They need to raise interest rates to tame extreme inflation, but not to the extent that they push the economy into recession. One major problem facing the US economy in this context is the level of gas prices. With a national average of $5, they are at their all-time high. That will help the Federal Reserve tame inflation as it means people have less to spend, but the question is at what price.

With interest rates rising, the interest rates on mortgages with a term of 30 years have also shot past the 2008 interest rates. This has a depressing effect on activity in the housing market, but so far the price declines have not been too bad. Homeowners have taken advantage of low interest rates in recent years by taking out new mortgages or refinancing at a low interest rate, causing house prices to go through the roof.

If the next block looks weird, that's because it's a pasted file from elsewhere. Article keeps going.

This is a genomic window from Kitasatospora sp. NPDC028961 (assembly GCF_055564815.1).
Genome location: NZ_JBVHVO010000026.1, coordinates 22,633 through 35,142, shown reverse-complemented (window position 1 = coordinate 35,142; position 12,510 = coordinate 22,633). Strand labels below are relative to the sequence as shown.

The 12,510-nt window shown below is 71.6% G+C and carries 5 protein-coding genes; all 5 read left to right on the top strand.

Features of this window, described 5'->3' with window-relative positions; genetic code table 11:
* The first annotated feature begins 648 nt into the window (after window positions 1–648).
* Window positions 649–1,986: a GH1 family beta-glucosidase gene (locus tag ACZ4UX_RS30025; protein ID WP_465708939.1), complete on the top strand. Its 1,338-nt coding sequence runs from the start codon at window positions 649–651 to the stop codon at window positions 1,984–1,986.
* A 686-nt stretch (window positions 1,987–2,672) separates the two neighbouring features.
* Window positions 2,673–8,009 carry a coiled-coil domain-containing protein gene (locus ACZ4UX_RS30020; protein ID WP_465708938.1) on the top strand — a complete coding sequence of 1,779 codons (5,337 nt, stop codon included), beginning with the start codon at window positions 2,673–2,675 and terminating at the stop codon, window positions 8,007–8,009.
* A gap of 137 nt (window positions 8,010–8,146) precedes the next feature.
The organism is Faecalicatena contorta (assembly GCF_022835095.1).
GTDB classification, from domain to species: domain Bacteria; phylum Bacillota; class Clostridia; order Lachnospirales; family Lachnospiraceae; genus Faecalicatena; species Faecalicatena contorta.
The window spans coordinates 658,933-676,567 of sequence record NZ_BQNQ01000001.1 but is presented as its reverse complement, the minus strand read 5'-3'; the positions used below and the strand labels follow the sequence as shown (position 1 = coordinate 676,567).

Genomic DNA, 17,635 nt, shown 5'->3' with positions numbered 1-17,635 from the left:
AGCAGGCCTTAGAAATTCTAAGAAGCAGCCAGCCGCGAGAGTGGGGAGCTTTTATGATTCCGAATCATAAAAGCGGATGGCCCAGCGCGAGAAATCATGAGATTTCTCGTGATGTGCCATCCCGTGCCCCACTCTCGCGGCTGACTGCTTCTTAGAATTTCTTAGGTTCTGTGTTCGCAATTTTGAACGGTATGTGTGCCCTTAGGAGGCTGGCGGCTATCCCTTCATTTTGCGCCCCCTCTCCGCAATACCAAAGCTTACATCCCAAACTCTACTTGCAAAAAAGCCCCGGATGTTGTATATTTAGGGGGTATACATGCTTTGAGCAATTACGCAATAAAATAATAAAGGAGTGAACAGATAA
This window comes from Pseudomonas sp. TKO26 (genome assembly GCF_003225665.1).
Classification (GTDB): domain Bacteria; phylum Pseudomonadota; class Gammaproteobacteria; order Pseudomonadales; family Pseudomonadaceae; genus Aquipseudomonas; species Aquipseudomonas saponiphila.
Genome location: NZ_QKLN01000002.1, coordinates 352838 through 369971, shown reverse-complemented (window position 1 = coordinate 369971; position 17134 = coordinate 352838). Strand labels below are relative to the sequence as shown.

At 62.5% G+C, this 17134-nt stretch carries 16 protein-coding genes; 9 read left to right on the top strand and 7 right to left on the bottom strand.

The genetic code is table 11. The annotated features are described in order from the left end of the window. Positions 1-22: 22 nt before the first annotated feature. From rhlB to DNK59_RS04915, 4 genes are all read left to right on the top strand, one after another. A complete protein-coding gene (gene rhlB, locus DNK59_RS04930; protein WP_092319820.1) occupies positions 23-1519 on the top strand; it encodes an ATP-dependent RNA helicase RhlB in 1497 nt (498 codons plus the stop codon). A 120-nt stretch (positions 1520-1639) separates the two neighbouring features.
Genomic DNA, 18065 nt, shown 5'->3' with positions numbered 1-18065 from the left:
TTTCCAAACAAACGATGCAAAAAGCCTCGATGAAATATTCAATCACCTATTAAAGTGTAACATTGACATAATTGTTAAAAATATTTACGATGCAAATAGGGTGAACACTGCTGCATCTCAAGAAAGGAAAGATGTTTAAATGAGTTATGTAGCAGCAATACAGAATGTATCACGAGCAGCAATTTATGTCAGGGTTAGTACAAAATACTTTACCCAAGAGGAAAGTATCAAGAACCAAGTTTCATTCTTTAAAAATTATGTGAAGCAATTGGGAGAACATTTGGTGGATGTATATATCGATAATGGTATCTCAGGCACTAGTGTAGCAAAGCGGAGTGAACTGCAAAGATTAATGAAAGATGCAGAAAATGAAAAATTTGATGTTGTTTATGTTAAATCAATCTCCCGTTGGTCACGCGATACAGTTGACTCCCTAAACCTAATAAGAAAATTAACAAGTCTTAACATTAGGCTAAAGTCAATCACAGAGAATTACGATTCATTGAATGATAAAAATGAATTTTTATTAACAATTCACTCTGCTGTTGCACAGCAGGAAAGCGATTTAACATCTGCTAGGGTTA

Interest rates are now going up and this is mainly reflected in activity. In the past year, activity in the housing market fell by 9.1 percent. High house prices and interest rates have exhausted the buying side of the market. It therefore seems only a matter of time before housing prices start to fall as a result of the Federal Reserve’s policy.

The dance between inflation and unemployment

At the time of writing, the U.S. unemployment rate is hovering at 3.6 percent. In the past 25 years, unemployment has been only four times lower than it is today. That’s good news for the Federal Reserve, as it gives them a little leeway in fighting inflation. Combined with inflation of 8.6 percent, however, that leeway is smaller than you might think.